When it comes to receiving a job offer, it’s important to avoid making a snap decision.
It is easy to get swept up in the excitement of being offered a job though. And sometimes if you’ve accepted a role straight away, only to realise that the salary was lower than you had hoped, you’re left with the predicament of what to do.
Can you negotiate the salary after accepting the job offer, or do you just need to accept that you won’t be earning what you thought and make it work?
This article will help you review what your options are and sets out a clear approach for bringing up the salary question again.
Should you negotiate?
If you’re excited about the new challenges the job offers and other company benefits provided, you may be happy with the current salary on offer, and the potential for a salary increment later down the track.
But if the salary still doesn’t meet your initial expectations and is not a true reflection of the skills and experience you can offer, then negotiating with the hiring manager may be your next step.
Before you do this, you need to consider where you are in the hiring process:
1. Negotiating if you’ve verbally accepted
If you’ve not signed a contract or started working at the company, it can be much easier to revisit your salary offer. Make sure you have the conversation as quickly as possible and before you move any further in the process.
2. Negotiating if you’ve accepted a job offer in writing
The further down the line you are with regards to accepting, the higher the chance you start to look like a liability to a new employer. The last thing you want to do at this point is to make them regret making their decision to hire you. They may assume you’re difficult to work, so be careful about putting yourself in a position that means you start off at the company on the wrong foot. Before going any further, consider whether negotiating a higher salary is worth risking your professional reputation over at this stage.
3. Negotiating if you’ve started work
Negotiating is all in the timing. If you’ve commenced working at the company, it’s highly advisable to avoid negotiating your salary during your probation period. Instead of negotiating, you could wait for the annual salary reviews (if the company you work for has them). Pull together a pitch that demonstrates exactly how much value you have added to the company since you started.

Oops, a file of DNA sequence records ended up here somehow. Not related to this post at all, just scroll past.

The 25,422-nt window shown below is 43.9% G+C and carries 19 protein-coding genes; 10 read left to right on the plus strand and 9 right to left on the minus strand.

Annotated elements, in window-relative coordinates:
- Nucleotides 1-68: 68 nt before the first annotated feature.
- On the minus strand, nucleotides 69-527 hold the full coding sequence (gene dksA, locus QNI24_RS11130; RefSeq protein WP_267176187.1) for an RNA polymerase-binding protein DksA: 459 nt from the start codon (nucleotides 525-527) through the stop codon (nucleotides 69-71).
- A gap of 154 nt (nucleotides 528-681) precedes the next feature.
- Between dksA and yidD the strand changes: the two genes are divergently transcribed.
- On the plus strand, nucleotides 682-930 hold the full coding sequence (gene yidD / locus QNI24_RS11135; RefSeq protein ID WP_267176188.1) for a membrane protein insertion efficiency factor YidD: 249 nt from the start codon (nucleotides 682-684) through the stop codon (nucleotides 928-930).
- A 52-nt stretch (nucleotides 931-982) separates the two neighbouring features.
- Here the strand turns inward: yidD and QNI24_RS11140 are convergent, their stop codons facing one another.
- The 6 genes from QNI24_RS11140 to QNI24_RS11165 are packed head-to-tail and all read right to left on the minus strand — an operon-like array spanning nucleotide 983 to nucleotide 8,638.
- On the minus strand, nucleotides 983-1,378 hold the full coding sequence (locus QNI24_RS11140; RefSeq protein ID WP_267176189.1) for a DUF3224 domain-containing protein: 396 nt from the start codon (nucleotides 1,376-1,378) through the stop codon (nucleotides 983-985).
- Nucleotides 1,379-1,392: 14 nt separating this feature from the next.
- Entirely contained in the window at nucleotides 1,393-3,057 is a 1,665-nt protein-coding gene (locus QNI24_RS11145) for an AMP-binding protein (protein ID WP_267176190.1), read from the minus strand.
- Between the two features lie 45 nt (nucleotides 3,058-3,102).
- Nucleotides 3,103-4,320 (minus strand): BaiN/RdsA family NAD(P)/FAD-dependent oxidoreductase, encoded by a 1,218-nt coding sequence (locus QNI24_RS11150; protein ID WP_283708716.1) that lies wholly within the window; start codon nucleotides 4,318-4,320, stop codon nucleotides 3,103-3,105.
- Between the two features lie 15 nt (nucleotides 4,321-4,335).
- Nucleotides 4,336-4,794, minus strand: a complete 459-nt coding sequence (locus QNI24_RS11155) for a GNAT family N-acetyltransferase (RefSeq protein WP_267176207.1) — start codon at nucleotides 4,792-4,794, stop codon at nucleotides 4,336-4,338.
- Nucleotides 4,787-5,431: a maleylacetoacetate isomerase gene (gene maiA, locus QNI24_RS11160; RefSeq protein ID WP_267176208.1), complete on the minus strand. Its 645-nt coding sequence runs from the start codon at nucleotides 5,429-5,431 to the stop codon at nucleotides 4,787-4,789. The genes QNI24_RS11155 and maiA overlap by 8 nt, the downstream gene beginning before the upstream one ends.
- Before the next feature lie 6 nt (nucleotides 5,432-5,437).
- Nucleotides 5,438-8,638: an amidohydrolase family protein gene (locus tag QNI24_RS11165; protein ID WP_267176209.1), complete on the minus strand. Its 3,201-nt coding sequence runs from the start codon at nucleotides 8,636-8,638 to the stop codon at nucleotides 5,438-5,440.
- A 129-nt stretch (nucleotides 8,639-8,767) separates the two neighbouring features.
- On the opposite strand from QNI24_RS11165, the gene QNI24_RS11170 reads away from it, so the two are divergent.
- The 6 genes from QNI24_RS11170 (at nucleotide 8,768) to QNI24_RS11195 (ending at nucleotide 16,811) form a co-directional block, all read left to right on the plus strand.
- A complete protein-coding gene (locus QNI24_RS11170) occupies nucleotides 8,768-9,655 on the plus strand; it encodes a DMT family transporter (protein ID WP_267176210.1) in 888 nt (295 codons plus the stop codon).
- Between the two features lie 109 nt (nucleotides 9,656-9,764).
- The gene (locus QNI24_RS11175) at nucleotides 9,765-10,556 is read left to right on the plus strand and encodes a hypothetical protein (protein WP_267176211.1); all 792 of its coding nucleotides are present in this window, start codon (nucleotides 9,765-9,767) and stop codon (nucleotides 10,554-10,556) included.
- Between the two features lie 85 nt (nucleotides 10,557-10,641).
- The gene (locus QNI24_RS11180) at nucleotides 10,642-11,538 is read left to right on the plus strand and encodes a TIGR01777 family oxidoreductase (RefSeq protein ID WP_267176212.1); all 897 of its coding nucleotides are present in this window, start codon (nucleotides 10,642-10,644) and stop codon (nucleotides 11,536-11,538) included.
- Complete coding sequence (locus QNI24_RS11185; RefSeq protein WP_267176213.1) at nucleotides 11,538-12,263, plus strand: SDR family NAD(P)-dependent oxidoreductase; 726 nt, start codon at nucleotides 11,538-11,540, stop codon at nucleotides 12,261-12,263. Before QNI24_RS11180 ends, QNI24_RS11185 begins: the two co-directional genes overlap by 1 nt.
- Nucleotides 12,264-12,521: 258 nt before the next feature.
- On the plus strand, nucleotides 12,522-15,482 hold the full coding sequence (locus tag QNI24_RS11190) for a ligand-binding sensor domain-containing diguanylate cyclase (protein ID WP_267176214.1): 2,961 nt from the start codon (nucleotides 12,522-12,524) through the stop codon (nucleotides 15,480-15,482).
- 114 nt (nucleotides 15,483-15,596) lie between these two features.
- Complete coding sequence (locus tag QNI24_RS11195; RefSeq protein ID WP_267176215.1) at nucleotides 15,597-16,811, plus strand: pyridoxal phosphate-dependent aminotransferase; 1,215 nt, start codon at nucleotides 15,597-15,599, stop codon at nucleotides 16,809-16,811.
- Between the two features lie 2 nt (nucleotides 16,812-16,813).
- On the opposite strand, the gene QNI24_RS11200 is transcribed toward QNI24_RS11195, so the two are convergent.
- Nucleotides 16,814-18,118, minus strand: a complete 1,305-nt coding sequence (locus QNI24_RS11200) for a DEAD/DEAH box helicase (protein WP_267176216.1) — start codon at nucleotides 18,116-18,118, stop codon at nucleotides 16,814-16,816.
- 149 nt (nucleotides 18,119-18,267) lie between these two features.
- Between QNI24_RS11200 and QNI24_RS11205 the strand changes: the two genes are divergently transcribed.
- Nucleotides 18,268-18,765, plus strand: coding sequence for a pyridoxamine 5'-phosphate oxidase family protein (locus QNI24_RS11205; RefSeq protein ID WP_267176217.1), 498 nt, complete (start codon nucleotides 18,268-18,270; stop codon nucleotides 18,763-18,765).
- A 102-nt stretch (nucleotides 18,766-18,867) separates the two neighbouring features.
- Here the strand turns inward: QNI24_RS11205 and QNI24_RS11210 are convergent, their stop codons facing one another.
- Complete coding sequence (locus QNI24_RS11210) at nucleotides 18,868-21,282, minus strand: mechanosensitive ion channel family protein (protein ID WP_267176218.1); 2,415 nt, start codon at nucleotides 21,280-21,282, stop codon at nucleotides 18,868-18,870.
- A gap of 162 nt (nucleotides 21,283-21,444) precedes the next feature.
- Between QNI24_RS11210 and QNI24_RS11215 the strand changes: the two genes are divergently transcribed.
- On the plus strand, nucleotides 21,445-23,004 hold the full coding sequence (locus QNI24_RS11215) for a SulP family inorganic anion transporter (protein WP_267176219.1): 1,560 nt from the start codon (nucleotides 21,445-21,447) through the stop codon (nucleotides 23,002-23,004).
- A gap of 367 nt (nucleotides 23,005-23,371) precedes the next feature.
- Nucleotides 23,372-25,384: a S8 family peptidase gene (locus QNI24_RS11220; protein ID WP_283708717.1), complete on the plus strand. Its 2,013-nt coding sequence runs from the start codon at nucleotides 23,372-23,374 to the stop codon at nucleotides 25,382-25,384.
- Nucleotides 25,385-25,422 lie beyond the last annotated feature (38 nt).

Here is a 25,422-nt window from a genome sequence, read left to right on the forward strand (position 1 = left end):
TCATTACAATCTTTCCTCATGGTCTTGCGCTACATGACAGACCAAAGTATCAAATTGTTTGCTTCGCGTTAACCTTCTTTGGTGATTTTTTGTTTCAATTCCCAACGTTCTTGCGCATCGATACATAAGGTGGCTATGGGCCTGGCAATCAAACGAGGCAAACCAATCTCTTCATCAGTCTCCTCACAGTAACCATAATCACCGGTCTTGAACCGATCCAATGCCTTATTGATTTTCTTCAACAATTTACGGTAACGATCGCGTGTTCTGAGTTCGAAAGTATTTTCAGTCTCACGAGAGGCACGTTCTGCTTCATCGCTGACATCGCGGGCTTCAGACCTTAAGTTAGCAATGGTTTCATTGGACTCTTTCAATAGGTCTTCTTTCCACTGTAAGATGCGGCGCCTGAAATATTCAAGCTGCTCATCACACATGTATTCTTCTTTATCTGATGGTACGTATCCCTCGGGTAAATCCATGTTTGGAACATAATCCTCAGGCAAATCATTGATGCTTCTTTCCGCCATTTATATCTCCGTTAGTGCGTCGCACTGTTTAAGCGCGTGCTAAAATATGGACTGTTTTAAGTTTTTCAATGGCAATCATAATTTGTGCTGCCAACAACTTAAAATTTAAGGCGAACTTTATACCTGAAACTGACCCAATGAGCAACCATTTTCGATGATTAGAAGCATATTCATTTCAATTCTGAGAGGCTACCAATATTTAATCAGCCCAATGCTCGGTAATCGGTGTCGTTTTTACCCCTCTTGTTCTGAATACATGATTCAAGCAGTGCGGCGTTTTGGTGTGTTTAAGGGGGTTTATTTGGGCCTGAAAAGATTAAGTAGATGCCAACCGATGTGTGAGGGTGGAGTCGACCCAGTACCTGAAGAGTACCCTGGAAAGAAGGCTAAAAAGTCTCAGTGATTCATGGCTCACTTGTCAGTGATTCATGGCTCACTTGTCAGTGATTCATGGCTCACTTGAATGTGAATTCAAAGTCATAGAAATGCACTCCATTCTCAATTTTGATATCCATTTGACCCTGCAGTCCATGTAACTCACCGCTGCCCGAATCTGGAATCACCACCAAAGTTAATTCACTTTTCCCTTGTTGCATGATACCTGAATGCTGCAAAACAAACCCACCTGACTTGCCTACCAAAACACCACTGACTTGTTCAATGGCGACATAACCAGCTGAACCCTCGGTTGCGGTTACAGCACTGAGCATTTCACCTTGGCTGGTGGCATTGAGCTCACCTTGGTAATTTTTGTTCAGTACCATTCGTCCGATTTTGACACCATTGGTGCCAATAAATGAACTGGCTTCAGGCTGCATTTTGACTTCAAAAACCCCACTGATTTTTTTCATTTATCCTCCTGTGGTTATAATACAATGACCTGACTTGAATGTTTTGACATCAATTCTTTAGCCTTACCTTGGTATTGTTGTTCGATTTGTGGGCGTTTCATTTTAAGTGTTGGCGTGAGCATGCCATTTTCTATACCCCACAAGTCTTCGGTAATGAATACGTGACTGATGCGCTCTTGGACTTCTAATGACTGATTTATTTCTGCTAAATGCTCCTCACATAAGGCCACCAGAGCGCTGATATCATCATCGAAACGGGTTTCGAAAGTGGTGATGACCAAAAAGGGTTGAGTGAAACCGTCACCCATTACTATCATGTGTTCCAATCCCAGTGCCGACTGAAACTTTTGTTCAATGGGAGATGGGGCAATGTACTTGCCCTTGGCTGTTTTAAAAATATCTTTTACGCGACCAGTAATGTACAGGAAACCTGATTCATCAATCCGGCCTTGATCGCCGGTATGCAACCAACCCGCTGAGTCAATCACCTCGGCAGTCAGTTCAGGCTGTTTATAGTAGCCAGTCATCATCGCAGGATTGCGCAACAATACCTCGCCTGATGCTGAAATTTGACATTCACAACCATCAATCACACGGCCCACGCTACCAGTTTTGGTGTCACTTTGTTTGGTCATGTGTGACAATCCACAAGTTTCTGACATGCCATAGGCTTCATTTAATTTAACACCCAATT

How to bring up the salary question again
If you have weighed up all the information and decided that negotiating is the right thing to do in spite of where you currently are in the hiring process, speak to the person who made the job offer as soon as possible.
Give them a call (or email) and be honest about the situation. Explain that you were very excited about being offered the job and the opportunity to work with them, but you accepted the salary while being caught in the moment.
You don’t need to go into too much detail, but ensure you provide logical reasons for why you feel the need to re-negotiate the starting salary.
Do your research using Robert Half’s Salary Guide before engaging in such discussions. This will help you establish the value of your current skills and experience, and ensure you’re clear on what you would and wouldn’t be willing to accept.
Is it too late to negotiate your salary after accepting a job offer?
Treat negotiating a salary after accepting a job offer with great caution.
If you are prepared to be open, honest and allow your new employer to see you are being reasonable, it may make them feel more open to enter back into negotiations if they have such bandwidth.
Be prepared to have your request declined, and take it as a learning curve for your next opportunity to enter a salary negotiation.
Are you getting paid a fair salary?
Just found a new job? The Robert Half Salary Guide contains Australian salary benchmarking information for several industries and insights into salary negotiation